Most of the best vegetables for fall gardening are either root crops or cruciferous vegetables. The key to successful planting is knowing the average date of the first killing frost and planting a crop enough in advance of that date to allow it to reach full maturity before that deadline.
Local county extension offices are usually the best sources of information about frost dates in a given area. Extension agents also provide advice on the crops best suited to the area and offer soil testing services.
The first plants to plant for a fall garden include beets, globe onions, carrots, cabbages and Brussel sprouts. Parsnips, rutabagas, cauliflower and fava beans are also options. All these plants need about 90 days to mature. Carrots and parsnips can stay in the ground after maturity, and parsnips usually taste better after at least one heavy frost.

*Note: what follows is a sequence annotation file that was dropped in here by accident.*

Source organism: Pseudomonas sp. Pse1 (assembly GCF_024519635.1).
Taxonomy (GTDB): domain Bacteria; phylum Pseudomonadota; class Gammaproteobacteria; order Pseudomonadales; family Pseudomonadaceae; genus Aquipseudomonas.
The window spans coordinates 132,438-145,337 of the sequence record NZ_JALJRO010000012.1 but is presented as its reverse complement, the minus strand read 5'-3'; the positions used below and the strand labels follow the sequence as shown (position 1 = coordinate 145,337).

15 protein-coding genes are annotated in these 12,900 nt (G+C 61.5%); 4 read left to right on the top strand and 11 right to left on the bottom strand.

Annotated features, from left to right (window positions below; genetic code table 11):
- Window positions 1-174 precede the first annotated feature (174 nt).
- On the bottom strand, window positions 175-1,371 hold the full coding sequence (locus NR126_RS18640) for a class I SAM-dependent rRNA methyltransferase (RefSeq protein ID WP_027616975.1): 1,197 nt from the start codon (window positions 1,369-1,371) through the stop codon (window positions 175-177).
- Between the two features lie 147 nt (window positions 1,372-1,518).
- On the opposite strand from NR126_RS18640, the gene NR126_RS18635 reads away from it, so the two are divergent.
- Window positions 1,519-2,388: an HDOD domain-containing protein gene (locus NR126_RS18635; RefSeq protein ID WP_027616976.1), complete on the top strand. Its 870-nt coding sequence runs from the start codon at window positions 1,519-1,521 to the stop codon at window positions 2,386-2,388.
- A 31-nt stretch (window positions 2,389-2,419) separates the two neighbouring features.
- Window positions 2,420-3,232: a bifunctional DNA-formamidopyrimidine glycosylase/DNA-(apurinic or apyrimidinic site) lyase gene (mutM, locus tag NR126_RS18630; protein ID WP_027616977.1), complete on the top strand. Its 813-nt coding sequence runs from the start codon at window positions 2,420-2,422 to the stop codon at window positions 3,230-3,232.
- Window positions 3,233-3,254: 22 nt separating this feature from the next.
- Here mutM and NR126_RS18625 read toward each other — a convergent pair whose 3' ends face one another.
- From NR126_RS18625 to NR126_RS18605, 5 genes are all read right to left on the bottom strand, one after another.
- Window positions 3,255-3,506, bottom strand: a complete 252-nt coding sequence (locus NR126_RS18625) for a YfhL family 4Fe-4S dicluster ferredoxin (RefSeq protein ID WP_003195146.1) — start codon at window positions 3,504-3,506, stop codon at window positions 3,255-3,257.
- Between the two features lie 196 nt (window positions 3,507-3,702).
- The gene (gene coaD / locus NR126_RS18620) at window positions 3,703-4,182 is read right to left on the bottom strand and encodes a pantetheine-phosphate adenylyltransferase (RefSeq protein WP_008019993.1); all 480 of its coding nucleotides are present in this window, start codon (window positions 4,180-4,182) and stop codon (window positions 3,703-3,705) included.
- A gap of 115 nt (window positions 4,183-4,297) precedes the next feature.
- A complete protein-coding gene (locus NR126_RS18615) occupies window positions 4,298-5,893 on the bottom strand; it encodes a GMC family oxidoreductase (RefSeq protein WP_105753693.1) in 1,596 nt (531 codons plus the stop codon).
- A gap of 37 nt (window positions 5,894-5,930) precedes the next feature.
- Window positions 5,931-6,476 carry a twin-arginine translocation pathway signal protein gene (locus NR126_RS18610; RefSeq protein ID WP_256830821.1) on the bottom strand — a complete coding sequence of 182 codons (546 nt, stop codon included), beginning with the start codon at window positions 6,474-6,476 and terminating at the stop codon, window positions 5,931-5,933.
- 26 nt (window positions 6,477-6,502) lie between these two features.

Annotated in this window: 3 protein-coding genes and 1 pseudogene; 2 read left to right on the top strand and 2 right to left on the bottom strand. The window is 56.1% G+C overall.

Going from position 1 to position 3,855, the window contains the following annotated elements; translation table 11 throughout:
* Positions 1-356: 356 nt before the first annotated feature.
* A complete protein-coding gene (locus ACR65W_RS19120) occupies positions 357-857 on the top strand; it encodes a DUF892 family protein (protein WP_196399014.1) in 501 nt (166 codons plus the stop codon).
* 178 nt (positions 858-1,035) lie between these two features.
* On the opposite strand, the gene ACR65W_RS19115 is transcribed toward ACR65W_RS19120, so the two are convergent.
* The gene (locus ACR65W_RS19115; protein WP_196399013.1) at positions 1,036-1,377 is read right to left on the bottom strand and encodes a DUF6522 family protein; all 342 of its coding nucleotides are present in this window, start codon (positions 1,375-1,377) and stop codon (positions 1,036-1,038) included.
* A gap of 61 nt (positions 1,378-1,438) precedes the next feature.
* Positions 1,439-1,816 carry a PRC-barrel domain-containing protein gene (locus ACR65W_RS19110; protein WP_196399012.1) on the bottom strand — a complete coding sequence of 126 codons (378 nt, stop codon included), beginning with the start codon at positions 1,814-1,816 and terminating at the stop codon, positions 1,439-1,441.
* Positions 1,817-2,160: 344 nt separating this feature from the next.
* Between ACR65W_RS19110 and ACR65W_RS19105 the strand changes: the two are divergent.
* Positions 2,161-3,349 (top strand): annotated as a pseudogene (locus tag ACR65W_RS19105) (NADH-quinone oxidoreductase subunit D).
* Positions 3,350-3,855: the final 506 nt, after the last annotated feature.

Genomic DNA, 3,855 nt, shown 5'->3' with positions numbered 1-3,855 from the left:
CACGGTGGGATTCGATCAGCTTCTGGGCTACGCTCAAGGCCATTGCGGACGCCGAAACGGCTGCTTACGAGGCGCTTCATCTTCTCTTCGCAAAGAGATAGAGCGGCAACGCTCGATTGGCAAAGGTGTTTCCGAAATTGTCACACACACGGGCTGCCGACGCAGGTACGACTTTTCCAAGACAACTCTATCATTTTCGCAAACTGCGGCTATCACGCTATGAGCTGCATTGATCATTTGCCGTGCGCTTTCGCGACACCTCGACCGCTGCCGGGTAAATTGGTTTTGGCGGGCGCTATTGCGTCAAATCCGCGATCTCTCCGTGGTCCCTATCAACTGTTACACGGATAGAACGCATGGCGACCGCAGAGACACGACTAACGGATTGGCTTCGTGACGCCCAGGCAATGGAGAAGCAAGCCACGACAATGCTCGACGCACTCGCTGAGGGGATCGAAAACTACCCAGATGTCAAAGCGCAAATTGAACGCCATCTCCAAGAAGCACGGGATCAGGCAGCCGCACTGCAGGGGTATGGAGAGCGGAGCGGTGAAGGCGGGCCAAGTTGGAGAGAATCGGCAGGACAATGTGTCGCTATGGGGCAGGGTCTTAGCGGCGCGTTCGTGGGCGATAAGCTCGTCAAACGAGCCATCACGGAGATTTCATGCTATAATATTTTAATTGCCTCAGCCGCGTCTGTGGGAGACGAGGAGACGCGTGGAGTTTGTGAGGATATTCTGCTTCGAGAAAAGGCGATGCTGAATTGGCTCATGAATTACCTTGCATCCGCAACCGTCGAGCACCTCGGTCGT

The second group for fall planting includes early varieties of carrots and cabbages, leeks, collards, turnips, and Swiss chard. These plants need about 60 days to mature. Perennial herbs and flowers are also good choices for planting at this time.
The quickest-maturing fall vegetables only need about 30 days to yield a crop. They include broccoli, chives, bunching onions, spinach and leaf lettuces. Thirty days before the first heavy frost is the time to plant cover crops intended for green manure.